U.S. equities retreated, almost erasing a gain for the week, while European stocks tumbled with the region’s higher-yielding bonds amid growing concern Greece will run out of time for reaching a deal to stave off default.
The Standard & Poor’s 500 Index lost 0.8 percent at 4 p.m. in New York, leaving it little changed for the week. The Stoxx Europe 600 Index dropped 0.9 percent, paring an advance in the five days. The euro traded at $1.12575 after earlier weakening. Yields on 10-year Spanish and Portuguese bonds surged more than 10 basis points, while rates on German bunds slipped. Oil fell 1.3 percent in New York.
European officials are preparing for the worst as Prime Minister Alexis Tsipras’s brinkmanship pushes Greece’s finances to the limit, while German Chancellor Angela Merkel urged him to accept the framework for financial aid. Euro-area officials demanded a proposal for stabilizing the country’s debt by the end of Friday, after IMF negotiators left a meeting earlier this week without a compromise.
“Every time we think we’re close to a deal with Greece there’s some kind of monkey wrench,” said Karyn Cavanaugh, the New York-based senior market strategist at Voya Investment Management LLC. Voya oversees $215 billion. “The more opaque the picture becomes with Greece the more people opine on what the potential repercussions would be and it’s a little touch and go.”
The Greek crisis overshadowed data showing the U.S. economy continues to gain speed. Wholesale prices in the U.S. rose in May, giving the figure gains in two of the past three months that may eventually filter through to consumers, helping reassure Federal Reserve policy makers that inflation is progressing toward their target.
A separate report showed consumer confidence rose more than forecast in June as Americans were the most upbeat about their wage prospects in seven years.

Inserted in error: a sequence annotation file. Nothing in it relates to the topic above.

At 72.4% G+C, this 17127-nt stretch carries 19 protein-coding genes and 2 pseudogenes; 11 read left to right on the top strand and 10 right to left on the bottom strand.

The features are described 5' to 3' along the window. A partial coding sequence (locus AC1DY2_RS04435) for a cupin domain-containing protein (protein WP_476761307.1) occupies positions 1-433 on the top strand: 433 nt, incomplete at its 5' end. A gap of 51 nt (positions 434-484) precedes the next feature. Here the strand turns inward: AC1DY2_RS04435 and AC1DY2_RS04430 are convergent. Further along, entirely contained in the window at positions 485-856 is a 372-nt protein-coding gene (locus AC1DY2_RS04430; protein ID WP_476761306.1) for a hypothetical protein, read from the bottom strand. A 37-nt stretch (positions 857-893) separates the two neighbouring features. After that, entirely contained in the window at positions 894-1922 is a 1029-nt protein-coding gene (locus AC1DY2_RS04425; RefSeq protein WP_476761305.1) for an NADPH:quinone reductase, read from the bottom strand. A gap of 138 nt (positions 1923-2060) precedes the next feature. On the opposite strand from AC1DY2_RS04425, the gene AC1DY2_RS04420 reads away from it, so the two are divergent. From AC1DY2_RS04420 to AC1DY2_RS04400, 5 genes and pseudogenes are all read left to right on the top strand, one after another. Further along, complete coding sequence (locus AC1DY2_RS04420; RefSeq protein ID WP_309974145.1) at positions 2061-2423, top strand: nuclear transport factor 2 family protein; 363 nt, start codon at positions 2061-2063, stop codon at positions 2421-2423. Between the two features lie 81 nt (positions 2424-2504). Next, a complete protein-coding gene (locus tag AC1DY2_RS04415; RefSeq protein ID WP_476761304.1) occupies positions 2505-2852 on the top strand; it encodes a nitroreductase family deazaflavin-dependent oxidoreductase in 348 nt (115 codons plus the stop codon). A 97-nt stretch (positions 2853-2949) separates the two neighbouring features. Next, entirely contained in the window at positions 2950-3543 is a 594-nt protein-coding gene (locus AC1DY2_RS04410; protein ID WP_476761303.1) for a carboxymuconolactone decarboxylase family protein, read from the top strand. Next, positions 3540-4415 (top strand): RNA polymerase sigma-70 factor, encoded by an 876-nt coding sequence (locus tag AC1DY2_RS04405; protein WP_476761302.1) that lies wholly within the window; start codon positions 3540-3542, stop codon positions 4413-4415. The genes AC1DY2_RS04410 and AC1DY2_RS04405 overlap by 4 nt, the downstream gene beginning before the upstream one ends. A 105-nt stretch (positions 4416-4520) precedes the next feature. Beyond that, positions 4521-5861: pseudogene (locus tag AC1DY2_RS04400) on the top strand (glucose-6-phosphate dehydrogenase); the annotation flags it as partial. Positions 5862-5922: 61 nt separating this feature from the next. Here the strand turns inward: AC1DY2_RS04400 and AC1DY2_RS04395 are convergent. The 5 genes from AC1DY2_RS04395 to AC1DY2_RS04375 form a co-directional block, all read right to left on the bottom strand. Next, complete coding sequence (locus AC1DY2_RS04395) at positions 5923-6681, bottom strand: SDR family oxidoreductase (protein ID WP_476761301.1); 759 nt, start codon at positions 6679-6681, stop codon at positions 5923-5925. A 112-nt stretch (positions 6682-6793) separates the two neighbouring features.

Federal Reserve policy makers are counting on a rebound in growth to justify an increase this year in the benchmark interest rate for the first time since 2006. The central bankers next meet June 16-17 in Washington and will release updated economic projections.
Among stocks moving Friday, energy and health-care shares led losses as all 10 groups in the S&P 500 fell. Cisco Systems Inc. lost 1.2 percent to pace a slide among technology companies.
Spanish 10-year bond yields climbed 13 basis points to 2.26 percent. The yield on similar-maturity Portuguese debt rose 15 basis points to 3.05 percent. Italian yields increased eight basis points to 2.22 percent.
The Stoxx 600’s slump Friday left it higher by 0.1 percent for the week. Greek shares fell 5.9 percent on Friday after surging the most since February yesterday.
The MSCI Emerging Markets Index added 0.4 percent, trimming its loss in the week to 0.2 percent. Hong Kong’s Hang Seng China Enterprises Index rose 1.8 percent and the Shanghai Composite Index climbed 0.9 percent to a 2008 high.
The People’s Bank of China may cut reserve-requirement ratios, according to China Merchants Bank, after data this week showed declines in exports and producer prices in May. Factory output accelerated.
Oil fell for a second day, paring a weekly advance as investors weighed signs of a slowdown in U.S. drilling against data showing OPEC’s biggest members were pumping crude at a record pace.
West Texas Intermediate dropped 1.3 percent to settle at $59.56 a barrel. Brent for July settlement slid $1.24 to end at $63.87, up 0.9 percent for the week.